The Effect of Simulated Tutorials on Clinical Competency for Nursing Students
Repository Posting Date2016-03-29T13:11:24Z
Author DetailsKendra Ericson, RN
Lead Author Sigma AffliationLambda Phi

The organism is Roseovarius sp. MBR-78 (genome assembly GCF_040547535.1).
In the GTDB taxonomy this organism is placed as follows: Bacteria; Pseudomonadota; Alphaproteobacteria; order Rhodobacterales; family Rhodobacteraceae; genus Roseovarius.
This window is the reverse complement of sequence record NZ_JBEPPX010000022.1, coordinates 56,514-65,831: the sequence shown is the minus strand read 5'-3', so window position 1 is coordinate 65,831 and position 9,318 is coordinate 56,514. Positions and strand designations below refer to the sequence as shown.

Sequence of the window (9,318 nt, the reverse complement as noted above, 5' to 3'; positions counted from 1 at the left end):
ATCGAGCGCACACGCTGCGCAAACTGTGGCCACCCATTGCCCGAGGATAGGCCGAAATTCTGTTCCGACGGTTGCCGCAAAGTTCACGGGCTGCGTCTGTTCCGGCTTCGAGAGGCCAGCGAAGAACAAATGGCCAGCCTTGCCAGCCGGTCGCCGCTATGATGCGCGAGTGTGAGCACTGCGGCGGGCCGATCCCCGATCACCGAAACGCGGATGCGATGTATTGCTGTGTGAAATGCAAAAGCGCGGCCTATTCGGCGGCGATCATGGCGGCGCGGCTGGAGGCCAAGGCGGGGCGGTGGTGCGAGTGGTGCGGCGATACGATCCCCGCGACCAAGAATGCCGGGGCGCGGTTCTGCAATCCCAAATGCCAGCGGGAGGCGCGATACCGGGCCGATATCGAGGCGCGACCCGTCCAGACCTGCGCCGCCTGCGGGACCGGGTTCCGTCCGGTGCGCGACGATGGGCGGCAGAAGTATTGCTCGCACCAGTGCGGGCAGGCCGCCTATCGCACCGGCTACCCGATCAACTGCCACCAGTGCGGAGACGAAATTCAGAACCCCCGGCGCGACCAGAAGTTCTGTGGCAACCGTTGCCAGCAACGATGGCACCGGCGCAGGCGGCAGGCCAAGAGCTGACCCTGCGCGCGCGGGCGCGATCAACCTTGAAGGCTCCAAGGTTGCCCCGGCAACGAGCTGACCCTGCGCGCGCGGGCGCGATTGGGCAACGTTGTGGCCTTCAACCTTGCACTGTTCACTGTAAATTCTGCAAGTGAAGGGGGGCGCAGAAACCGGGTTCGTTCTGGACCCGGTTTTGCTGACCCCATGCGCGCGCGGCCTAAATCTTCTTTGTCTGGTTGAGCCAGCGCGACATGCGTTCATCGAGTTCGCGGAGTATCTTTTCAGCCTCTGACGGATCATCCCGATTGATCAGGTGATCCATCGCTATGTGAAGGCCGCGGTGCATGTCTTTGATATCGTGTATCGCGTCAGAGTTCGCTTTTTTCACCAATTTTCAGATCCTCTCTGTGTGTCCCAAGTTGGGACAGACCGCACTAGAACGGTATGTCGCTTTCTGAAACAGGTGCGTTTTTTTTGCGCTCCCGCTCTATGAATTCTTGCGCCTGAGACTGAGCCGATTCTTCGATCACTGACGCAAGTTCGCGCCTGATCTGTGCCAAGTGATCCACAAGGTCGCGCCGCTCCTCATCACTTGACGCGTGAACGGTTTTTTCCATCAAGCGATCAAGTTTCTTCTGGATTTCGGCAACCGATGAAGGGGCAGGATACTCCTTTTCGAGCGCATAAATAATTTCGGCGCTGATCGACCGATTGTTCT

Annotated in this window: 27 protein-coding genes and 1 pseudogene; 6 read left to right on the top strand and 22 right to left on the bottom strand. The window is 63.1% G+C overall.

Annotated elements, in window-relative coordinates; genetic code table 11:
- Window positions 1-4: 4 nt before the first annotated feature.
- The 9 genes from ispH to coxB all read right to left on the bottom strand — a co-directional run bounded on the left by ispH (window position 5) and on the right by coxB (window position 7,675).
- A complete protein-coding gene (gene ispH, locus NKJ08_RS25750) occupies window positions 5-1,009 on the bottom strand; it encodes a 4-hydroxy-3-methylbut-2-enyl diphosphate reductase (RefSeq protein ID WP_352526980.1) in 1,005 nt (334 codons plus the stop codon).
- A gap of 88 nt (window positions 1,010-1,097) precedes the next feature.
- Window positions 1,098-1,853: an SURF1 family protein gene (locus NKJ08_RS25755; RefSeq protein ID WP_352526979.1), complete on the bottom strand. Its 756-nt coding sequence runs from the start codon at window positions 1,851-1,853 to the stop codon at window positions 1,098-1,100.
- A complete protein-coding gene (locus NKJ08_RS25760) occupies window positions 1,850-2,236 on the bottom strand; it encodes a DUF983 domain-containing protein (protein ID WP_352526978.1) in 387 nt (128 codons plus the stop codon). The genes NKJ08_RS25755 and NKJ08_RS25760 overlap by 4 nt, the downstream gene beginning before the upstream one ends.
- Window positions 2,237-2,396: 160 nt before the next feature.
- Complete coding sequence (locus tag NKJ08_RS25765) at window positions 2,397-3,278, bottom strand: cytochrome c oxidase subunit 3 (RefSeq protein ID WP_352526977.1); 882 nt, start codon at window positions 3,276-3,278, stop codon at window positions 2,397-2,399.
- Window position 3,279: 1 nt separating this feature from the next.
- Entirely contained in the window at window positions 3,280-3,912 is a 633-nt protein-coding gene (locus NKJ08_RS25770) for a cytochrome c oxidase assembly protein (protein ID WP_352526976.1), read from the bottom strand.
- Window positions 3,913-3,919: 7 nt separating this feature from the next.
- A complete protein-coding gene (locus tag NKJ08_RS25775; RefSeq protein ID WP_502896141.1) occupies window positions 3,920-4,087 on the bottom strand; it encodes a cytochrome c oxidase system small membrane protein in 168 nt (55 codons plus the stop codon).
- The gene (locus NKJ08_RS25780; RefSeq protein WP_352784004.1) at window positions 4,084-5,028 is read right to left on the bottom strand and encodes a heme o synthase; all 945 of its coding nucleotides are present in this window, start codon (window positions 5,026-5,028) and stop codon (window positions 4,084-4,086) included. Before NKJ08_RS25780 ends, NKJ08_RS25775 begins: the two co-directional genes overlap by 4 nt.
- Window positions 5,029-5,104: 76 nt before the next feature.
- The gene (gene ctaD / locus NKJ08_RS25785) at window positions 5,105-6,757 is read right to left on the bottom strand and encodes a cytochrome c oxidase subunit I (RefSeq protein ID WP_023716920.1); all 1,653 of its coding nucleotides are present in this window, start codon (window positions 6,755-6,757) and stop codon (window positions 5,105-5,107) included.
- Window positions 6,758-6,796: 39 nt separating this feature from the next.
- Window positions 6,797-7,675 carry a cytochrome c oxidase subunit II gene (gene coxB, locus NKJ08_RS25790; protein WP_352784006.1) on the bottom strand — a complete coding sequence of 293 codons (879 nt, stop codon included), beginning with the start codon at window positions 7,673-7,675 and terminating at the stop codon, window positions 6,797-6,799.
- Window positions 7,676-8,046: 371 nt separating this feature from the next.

This item is part of a CNE course. The material is freely available in the Henderson Repository. The CNE course (and associated fee, if any) is not part of the Henderson Repository. To access the course please click on the applicable link on the CNE collection homepage: http://www.nursinglibrary.org/vhl/handle/10755/620073. Note the start and end dates for the course. If the links to the CNE collection homepage or course are invalid, the course has ended. The item record and file will remain as a permanent entry in the repository in its original collection.Session presented on Saturday, April 9, 2016, and Friday, April 8, 2016: Background and Significance: The impact of a new graduate nurse (NGRN) leaving employment within the first year costs a hospital system around $40,000 per year and contributes to a decrease in staffing and patient care outcomes (Fink, Krugman, Casey, & Goode, 2008). Job turnover rates of NGRNs are between 30-50% within their first year of employment due to work demands, workloads, incivility, lack of confidence in nursing skills, and inadequate knowledge of managing multiple patient conditions (Institute of Medicine, IOM, 2010). Regulatory administrators are pushing nursing educators to explore new educational pedagogies to enhance the preparatory learning process for the student nurse and improve retention of the NGRN. Benner (1984) stages of clinical competency provide a framework for this study on the phases of learning through formal training, policy adherence, application, and synthesis of a novice nurse. The preceptorship experience has been identified in the research as an educational modality that allows students to gain workplace experience, autonomy to the nursing role, and promote management of patient care through the development of clinical competency skills (Benner, Sutphen, Leonard, & Day, 2010; IOM, 2010.). The long-term goal of this project is to assist nursing educators with an innovated teaching modality (simulated clinical skills tutorials, SCST) that produces a sound, competent, generalist graduate nurse able to function independently as a registered nurse through demonstrated competency on the NCLEX-RN. Specific Aims and Research Question: The primary objective of this study is to assess a research-based intervention (SCST) to bridge the academic – clinical practice gap. This objective will examine the effects of the SCST intervention used in a preceptorship experience on student competency, preceptorship outcomes, and NCLEX-RN pass-rates compared to a traditional preceptorship experience with no SCST intervention. Research Question: What is the effect of simulated tutorials on clinical competency for nursing students? It is hypothesized that the comparison group receiving an additional teaching modality that incorporates psychomotor, affective and cognitive skills (Shepard, 2014) during their preceptorship experience will demonstrate improved clinical competency, course outcomes, and higher NCLEX-RN scores than the comparison group. The implementation of SCST has a minimal program cost compared to the financial loss of high turnover rates within the first year of practice for NGRNs. Identified aims of this study include: Aim #1: Using a quasi-experimental design, with data collected longitudinally, to determine the effect of the SCST intervention, used in conjunction with a preceptorship experience, has on student competency, perception of the intervention, and NCLEX-RN pass-rates in Iowa community colleges. Rationale and Approach: Study findings aim to aid academia and practice leaders-educators with tangible data that can assist in the development of teaching resources and remedial support to secure and sustain a novice workforce. The 2014 State of Iowa NCLEX-RN pass-rate were 4% lower than the national average pass-rates. State initiatives seek to improve Iowa’s nursing students’ performance on the NCLEX-RN exam to ensure a state nursing workforce able to provide competent care to the community populations. Aim #2: Identify psychomotor, affective, and cognitive skills themes in the student nurse preceptorship experience. Rationale and Approach: Students psychomotor skills will be assessed through the preceptorship outcomes and course evaluation. Affective skills will be measured using the Casey-Fink Readiness for Practice Survey (2008) assessing students’ comfort/confidence with practice skills. Cognitive skills will be reported from the (NCLEX-RN) results. This study will aid in the identified education to practice gap of job related skills acquisition of the student nurse during the preceptorship experience to promote improved patient outcomes as a result of a clinical competent NGRN entering the workforce (Benner et al., 2010; Shepard, 2014; Wolff, Regan, Pesut, & Black, 2010).